THE SENSATIONAL ALEX HARVEY BAND: LIVE (1975)
1) Fanfare; 2) Faith Healer; 3) Tomahawk Kid; 4) Vambo; 5) Give My Compliments To The Chef; 6) Delilah; 7) Framed.
Strange that, in the era of triple live albums de luxe, the Sensational Alex Harvey Band decided to go along with just one LP's worth of material, giving the listener but a snippet of all the delights that constituted their live show. Where is the hard rock punch of 'Midnight Moses'? The tango tragicality of 'Next'? The film-noir satire of 'Man In The Jar'? The cathartic solemnity of 'Anthem'? The only explanation is that, perhaps, the band consciously did not want to give any pretext for being associated with the pomp of progressive rock; but in retrospect, they hardly needed to be afraid. It's a good thing that, at least, we now have a solid bunch of releases from the archives to remedy that early mistake.
Granted, Live only works well if you have no idea what a SAHB live show actually looked like (or, perhaps, on the contrary, it doesn't work well unless you have some sort of idea). At their peak, the band put out a theatrical show second to no one, with the possible exception of Alice Cooper if you're into all that decapitated dolls and live snakes stuff. Zal Cleminson's Pierrot makeup and proto-KISS stage antics were a big part of it, of course, but Alex provided the lion's share of entertainment, with each number sporting a different personality tailored after the song's "message", and his grimacing and miming alone were worth seeing the show; unfortunately, very few of them were captured on tape, but what there is is some of the funniest, most cleverly staged and most impossible to ignore video material from the decade.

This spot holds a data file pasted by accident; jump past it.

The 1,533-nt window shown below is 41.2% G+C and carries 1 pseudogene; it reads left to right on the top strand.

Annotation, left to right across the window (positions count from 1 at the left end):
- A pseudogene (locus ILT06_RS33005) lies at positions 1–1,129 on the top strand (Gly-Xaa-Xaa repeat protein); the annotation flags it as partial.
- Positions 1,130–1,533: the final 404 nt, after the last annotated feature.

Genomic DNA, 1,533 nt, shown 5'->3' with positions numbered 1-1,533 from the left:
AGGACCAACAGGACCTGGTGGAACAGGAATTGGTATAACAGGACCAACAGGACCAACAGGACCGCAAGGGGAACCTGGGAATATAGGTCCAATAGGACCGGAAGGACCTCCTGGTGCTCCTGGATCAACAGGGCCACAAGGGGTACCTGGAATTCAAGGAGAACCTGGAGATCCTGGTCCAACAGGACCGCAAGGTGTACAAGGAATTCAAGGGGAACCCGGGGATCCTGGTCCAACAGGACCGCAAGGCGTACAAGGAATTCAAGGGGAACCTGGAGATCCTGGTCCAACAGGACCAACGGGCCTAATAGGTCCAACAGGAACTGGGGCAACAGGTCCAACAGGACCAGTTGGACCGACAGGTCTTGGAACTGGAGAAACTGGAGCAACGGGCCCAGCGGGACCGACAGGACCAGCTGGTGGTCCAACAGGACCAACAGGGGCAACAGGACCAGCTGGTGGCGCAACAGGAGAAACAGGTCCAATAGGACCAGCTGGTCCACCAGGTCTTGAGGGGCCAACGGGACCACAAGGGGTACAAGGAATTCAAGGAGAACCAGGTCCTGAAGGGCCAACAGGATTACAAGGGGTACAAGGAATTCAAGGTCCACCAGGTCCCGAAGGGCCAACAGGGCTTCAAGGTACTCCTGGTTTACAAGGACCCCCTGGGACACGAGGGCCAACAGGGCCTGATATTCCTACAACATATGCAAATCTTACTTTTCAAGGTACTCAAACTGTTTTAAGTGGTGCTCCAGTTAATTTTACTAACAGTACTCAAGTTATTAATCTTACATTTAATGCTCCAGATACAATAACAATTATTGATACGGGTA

Without the visuals, one could easily complain about a number like 'Framed' extended to a ten-minute running time, during much of which the band does not even play anything; in between, Alex is busy changing clothes (onstage), tearing through paper prison walls (I presume), stuffing a pair of freshly-licked stockings in his mouth (at least, that's what he does in most of the preserved filmed versions), and running through the entire emotional palette while trying to convince the audience of his innocence, asking if they believe him in between each phrase. It isn't particularly deep, of course, but it's great old-timey entertainment, and it has no way of being well translated onto a picture-deprived recording.
On the good side, the band did deliver great overdriven music on stage; 'Vambo', in particular, shines during its extended instrumental break where Zal is given ample time to demonstrate his impressive chops (and no drum solo!), and the other songs are, expectedly, "dirtier" and more aggressive in their delivery than the better polished studio versions. By way of track listing, we're usually expecting some small surprise on every deserving live album; here, said surprise consists of Tom Jones' 'Delilah', which was actually a regular presence at the band's mid-Seventies show but somehow never made it onto a studio album. It's one of their best stabs at deconstruction, perfectly capturing the catchy melody of the original but, at the same time, wildly mocking its inescapable schmaltz (the very idea of Alex Harvey giving a Tom Jones impersonation is enough to tear the canopy off the altar).
Since this is, after all, a great band at their live peak, I cannot help but put my thumbs up in total approval; but the track listing isn't entirely satisfactory (choosing 'Tomahawk Kid' over 'Midnight Moses' was simply wrong), and if someone somewhere out there, for once in someone's life, decided to do good, Live would have been re-packaged with a thoroughly expanded track list, and with an added bonus DVD containing whatever can be salvaged from the band's thin archival collection of live footage. Such a release would have been absolutely priceless, and recommendable above even the best SAHB studio records. Until then, we can't get no satisfaction.